Each book in the series follows one brother as he searches for one third of the book and finds his supernatural soul mate along the way. Since the brothers were raised to hunt down and kill all supernaturals, the fact that their sweethearts are all supernatural leads to pages upon pages of angst-filled inner monologues, both for the brothers and for the women they love. In Darkin legend, the Jackson brothers are the Chosen, the ones who are prophesied to bring down the Darkin and save the mortal world. Here is a character in The Hunter meditating on the importance of the Chosen: "If the prophecy was true, it would take the powers of all three of the Chosen to seal the Gates and defeat the rise of the Darkin." (p. 294)
Unfortunately, the steampunk elements serve primarily as props rather than being an integral part of life. We don't see the townsfolk using any magical gadgetry. We just see the brothers using various gear-driven widgets or steam-powered thingamajigs to get themselves out of tight spots. Here's a description of Tempus, Colt's mechanical horse, the only such horse that we see: "The leather with cow-like blots of black on white made it look more like a real horse, but the click and whirr of its clockwork parts as it moved, its brass hooves and solid silver eyes gave it away as a machine." (The Hunter, p. 195)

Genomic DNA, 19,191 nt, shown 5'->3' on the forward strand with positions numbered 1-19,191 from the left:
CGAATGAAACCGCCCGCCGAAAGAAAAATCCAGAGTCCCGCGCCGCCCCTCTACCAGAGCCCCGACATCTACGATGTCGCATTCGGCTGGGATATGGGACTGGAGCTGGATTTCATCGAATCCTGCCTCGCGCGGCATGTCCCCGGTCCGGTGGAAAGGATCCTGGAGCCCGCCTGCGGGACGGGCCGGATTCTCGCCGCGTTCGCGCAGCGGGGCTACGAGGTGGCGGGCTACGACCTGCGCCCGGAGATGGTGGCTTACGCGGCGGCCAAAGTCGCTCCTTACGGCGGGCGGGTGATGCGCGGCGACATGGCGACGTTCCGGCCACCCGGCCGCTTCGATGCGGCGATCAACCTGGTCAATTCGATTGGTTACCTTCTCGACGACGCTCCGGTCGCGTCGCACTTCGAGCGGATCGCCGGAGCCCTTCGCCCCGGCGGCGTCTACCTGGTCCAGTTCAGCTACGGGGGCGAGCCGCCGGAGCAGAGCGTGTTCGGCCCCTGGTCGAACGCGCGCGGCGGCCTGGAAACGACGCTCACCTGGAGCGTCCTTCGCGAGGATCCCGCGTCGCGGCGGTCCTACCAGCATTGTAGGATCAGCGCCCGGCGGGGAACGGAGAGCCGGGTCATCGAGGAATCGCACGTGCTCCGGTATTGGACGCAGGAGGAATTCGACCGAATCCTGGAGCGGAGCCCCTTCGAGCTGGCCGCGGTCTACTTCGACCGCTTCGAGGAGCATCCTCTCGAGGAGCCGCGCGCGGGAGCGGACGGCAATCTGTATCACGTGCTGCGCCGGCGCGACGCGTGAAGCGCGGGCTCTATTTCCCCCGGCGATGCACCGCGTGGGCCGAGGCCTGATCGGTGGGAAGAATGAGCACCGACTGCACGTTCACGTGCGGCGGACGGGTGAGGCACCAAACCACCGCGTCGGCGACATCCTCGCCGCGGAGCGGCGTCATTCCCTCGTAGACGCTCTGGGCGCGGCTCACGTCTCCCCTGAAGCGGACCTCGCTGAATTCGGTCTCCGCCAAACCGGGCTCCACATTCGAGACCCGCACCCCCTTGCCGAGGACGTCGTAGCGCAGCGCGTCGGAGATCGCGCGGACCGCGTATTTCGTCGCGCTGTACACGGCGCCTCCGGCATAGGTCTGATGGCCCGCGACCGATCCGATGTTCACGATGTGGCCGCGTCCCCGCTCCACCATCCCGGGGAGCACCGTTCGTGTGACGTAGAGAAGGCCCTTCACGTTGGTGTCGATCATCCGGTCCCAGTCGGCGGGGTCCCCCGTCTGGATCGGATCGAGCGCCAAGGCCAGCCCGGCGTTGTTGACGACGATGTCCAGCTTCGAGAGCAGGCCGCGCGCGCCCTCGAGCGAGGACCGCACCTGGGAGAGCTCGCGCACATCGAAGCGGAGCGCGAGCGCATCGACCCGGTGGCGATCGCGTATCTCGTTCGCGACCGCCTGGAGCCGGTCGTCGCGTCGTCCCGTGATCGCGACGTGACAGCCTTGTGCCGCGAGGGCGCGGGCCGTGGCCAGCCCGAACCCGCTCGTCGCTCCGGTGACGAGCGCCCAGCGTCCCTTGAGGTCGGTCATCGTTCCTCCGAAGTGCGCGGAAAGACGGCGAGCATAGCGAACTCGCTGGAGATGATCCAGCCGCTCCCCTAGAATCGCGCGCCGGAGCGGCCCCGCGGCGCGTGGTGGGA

In book 1, Colt decides to locate and open a well-hidden, underground door that will give him access to 1/3 of the Book. Only a demon can open the door, so he goes to Marley for some assistance. Marley gives Colt some new magical gadgetry and a spell book that Colt successfully uses to summon his demon, but the demon is not exactly what Colt imagined. Instead of a red-skinned, horned monster, he gets a red-headed, curvaceous succubus named Lilly Arliss. Lilly's arch-demon master, Rathe, has ordered her to get the Book and to deliver Colt to Hell, but Lilly has other plans. She wants her humanity back, and she believes that Colt and the Book can help her do that. As Colt and Lilly spend their days—and nights—together, they fall in lust and then in love, both fighting their mutual attraction every inch of the way. The story follows Colt and Lilly as they trek through two different abandoned mines in search of the door that protects the Book. As they search the first mine, they are attacked by a variety of demonic monsters, from stone men to a giant spider. In the second mine, they encounter an avalanche, a flood, moving rock walls, trip wires, and lethal traps. It reminded me of the opening scene in Raiders of the Lost Ark.
With its gadgetry and Old-West setting, one would think that this story would feel new and inventive, but, to me, it didn't. The events were predictable, and the dangers were stereotypical. The whole plot can be boiled down into one sentence: Two people from different worlds search for a magical artifact, encounter a variety of dangers, meditate endlessly on their doomed love affair, and make great sacrifices for one another. We've read this story hundreds of times before. It's the standard soul mate plot. Throwing in a handful of gear-driven gadgets doesn't really freshen up the story line. Having said all that, however, if you are a huge fan of traditional soul-mate romances and aren't looking for any new plot twists, this one won't disappoint. Even if you don't care for steampunk, you may like the series because the steampunk elements are peripheral to the story line.